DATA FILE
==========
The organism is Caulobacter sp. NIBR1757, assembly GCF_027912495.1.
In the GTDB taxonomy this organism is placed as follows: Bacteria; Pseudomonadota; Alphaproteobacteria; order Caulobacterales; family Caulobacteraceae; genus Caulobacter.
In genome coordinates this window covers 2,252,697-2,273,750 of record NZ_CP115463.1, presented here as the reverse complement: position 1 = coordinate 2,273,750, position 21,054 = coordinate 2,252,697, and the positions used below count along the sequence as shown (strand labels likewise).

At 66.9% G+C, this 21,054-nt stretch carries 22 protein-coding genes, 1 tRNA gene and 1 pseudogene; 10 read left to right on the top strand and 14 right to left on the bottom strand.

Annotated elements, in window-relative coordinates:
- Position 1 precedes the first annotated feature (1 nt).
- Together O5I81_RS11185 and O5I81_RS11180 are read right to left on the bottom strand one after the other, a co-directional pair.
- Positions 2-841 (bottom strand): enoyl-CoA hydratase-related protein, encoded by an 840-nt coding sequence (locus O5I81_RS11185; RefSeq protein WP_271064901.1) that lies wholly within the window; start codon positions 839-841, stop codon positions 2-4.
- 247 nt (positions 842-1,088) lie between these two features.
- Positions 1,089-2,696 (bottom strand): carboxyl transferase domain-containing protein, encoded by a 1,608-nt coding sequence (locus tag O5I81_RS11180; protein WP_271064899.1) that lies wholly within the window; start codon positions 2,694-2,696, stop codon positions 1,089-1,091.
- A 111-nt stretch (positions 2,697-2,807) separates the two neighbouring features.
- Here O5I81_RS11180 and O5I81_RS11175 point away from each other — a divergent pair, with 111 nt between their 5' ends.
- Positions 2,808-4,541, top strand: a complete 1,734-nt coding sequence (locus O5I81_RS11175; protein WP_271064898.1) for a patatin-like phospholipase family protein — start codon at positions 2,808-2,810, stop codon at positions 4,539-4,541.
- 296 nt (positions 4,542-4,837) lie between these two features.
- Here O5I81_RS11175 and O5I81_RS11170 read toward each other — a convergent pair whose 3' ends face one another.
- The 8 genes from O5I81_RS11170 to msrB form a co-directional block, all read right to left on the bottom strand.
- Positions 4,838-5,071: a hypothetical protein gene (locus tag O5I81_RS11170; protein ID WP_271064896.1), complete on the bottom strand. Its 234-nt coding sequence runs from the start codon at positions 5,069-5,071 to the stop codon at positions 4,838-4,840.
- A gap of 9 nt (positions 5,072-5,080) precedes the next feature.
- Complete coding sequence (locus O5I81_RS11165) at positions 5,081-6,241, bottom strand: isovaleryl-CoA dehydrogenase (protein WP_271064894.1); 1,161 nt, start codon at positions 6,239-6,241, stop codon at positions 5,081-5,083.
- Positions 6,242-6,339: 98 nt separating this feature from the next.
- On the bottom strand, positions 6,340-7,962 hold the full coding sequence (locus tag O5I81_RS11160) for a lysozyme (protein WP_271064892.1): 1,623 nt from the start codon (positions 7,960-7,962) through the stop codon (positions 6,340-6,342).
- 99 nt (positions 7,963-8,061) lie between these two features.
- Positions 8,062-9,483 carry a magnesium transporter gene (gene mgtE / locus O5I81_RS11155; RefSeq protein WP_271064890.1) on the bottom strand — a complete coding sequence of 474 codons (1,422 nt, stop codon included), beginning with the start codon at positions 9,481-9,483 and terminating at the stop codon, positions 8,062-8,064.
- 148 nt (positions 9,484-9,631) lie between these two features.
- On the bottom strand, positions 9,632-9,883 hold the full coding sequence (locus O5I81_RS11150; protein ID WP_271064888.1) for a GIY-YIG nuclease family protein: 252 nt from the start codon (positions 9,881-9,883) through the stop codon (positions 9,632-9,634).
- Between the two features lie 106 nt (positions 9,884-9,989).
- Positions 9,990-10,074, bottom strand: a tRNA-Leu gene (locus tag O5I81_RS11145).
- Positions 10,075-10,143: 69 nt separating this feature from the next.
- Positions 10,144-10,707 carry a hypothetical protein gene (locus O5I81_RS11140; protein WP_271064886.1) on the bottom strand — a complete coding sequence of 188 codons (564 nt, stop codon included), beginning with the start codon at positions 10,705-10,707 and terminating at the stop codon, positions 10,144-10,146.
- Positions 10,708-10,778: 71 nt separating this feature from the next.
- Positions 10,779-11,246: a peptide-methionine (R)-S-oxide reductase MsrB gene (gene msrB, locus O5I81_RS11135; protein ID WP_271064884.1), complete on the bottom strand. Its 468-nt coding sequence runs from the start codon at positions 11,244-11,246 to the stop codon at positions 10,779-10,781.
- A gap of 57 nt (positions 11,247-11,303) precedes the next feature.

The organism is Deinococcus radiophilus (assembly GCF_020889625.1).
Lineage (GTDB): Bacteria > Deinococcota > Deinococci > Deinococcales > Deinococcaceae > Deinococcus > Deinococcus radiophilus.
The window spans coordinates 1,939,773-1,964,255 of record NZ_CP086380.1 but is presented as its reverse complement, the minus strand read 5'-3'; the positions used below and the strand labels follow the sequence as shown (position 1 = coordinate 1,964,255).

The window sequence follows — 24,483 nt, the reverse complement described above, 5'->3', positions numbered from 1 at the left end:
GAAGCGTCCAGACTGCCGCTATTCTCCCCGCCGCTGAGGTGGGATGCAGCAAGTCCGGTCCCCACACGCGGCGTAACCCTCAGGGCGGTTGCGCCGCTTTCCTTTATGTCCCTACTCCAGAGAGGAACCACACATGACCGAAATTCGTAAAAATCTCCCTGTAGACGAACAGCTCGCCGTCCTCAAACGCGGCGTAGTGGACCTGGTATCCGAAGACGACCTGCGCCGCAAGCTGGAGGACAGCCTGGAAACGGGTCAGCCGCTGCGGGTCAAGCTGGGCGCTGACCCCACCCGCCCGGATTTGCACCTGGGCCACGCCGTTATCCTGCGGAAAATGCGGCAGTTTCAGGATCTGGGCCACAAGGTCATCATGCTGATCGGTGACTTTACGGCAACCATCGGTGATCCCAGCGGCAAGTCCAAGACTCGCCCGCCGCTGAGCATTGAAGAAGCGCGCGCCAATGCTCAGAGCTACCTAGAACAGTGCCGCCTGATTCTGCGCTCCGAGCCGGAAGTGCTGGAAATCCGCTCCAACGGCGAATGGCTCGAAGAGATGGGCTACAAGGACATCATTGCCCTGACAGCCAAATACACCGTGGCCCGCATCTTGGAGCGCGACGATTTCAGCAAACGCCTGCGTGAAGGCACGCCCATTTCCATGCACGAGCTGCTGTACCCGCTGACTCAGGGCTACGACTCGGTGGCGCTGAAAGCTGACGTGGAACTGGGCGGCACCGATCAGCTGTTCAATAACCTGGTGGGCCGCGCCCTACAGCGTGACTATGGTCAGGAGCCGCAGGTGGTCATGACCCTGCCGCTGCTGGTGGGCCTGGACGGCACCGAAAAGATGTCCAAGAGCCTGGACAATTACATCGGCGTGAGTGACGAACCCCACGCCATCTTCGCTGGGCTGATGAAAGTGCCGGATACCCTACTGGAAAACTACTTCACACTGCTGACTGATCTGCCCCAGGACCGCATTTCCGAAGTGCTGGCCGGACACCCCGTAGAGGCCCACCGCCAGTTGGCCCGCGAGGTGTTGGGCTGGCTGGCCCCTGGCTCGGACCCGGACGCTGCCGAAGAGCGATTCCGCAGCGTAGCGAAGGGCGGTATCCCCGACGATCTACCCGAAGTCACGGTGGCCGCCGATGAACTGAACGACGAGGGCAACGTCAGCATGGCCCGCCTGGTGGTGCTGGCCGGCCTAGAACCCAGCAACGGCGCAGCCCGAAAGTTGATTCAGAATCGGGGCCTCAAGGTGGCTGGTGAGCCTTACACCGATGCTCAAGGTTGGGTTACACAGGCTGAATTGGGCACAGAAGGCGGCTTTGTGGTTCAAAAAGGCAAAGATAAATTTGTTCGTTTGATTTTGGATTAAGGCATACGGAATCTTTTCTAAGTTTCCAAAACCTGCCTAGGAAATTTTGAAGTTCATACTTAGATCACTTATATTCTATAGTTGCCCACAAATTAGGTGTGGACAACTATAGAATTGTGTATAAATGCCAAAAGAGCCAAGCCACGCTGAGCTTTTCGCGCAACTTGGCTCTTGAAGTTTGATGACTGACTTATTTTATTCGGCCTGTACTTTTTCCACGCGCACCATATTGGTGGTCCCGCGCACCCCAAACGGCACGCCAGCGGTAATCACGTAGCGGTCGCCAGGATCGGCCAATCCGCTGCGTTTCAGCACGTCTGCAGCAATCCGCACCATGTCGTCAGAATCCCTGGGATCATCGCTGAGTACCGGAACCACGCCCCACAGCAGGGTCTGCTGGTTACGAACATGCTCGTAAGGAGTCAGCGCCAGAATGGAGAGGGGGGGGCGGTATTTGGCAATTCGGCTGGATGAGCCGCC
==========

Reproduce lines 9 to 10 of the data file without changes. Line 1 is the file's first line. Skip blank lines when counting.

- 247 nt (positions 842-1,088) lie between these two features.
- Positions 1,089-2,696 (bottom strand): carboxyl transferase domain-containing protein, encoded by a 1,608-nt coding sequence (locus tag O5I81_RS11180; protein WP_271064899.1) that lies wholly within the window; start codon positions 2,694-2,696, stop codon positions 1,089-1,091.